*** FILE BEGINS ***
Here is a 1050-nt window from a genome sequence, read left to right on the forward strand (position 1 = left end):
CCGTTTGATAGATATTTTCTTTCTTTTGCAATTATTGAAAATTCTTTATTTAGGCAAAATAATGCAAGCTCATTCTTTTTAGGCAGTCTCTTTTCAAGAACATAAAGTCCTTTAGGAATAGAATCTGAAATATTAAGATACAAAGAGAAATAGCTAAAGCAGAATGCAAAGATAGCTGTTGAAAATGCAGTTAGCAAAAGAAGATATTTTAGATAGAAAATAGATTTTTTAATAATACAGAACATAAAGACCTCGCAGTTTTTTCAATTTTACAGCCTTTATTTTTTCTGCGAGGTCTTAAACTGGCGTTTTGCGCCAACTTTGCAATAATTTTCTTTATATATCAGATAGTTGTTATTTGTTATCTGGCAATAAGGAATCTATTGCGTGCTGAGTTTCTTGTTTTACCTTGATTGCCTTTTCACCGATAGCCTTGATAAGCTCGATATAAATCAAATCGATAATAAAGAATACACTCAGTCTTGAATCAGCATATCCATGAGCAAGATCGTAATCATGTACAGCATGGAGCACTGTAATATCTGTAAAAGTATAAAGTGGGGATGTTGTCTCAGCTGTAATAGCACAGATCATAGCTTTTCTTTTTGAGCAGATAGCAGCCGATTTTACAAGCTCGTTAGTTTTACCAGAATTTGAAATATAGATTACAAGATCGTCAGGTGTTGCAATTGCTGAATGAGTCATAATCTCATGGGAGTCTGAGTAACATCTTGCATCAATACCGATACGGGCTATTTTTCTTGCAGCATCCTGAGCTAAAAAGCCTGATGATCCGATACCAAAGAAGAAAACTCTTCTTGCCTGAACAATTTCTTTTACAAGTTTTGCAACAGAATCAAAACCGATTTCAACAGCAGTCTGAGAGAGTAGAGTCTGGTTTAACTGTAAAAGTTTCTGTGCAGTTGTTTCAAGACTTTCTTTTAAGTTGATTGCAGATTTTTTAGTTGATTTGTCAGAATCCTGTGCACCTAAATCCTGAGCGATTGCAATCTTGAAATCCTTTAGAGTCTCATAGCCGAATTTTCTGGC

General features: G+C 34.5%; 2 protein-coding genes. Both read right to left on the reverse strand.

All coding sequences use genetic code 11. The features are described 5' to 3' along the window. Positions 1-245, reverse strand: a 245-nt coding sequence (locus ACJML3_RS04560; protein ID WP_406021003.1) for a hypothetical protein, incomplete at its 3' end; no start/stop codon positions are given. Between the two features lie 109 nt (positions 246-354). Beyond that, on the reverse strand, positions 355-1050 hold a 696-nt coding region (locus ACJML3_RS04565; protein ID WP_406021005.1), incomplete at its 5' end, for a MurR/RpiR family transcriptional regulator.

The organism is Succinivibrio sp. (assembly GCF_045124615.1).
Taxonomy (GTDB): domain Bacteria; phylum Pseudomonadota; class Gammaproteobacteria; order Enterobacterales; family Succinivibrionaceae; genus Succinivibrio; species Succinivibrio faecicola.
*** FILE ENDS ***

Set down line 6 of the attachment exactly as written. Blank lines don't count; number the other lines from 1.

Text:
Taxonomy (GTDB): domain Bacteria; phylum Pseudomonadota; class Gammaproteobacteria; order Enterobacterales; family Succinivibrionaceae; genus Succinivibrio; species Succinivibrio faecicola.